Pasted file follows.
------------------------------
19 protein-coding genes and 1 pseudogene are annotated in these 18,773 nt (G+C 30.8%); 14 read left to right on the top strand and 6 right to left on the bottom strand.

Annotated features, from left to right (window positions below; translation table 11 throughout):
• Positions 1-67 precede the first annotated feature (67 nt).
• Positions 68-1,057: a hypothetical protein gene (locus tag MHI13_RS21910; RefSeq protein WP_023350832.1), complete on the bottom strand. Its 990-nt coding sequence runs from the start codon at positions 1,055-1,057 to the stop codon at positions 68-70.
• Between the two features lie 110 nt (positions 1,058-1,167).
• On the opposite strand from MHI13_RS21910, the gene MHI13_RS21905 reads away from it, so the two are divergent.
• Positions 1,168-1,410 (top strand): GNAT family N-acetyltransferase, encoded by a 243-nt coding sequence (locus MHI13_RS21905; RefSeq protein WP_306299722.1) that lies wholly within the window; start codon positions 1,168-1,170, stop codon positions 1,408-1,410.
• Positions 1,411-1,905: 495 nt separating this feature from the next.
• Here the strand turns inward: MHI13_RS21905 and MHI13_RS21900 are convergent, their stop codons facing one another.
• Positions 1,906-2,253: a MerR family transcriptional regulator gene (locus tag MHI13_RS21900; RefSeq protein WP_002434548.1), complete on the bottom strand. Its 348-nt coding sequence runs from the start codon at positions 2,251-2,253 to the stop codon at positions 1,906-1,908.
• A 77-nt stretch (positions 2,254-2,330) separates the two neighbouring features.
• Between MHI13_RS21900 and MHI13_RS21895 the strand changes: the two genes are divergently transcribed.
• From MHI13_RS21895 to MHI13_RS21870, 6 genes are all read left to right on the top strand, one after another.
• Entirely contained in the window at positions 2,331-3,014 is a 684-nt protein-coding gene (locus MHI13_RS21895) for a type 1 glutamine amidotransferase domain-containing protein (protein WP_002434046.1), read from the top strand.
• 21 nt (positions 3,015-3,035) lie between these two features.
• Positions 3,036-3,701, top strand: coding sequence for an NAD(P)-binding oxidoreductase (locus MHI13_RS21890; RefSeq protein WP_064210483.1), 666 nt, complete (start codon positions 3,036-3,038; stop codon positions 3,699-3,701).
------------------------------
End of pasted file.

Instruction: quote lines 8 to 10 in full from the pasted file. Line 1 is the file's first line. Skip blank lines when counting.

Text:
• Positions 1,411-1,905: 495 nt separating this feature from the next.
• Here the strand turns inward: MHI13_RS21905 and MHI13_RS21900 are convergent, their stop codons facing one another.
• Positions 1,906-2,253: a MerR family transcriptional regulator gene (locus tag MHI13_RS21900; RefSeq protein WP_002434548.1), complete on the bottom strand. Its 348-nt coding sequence runs from the start codon at positions 2,251-2,253 to the stop codon at positions 1,906-1,908.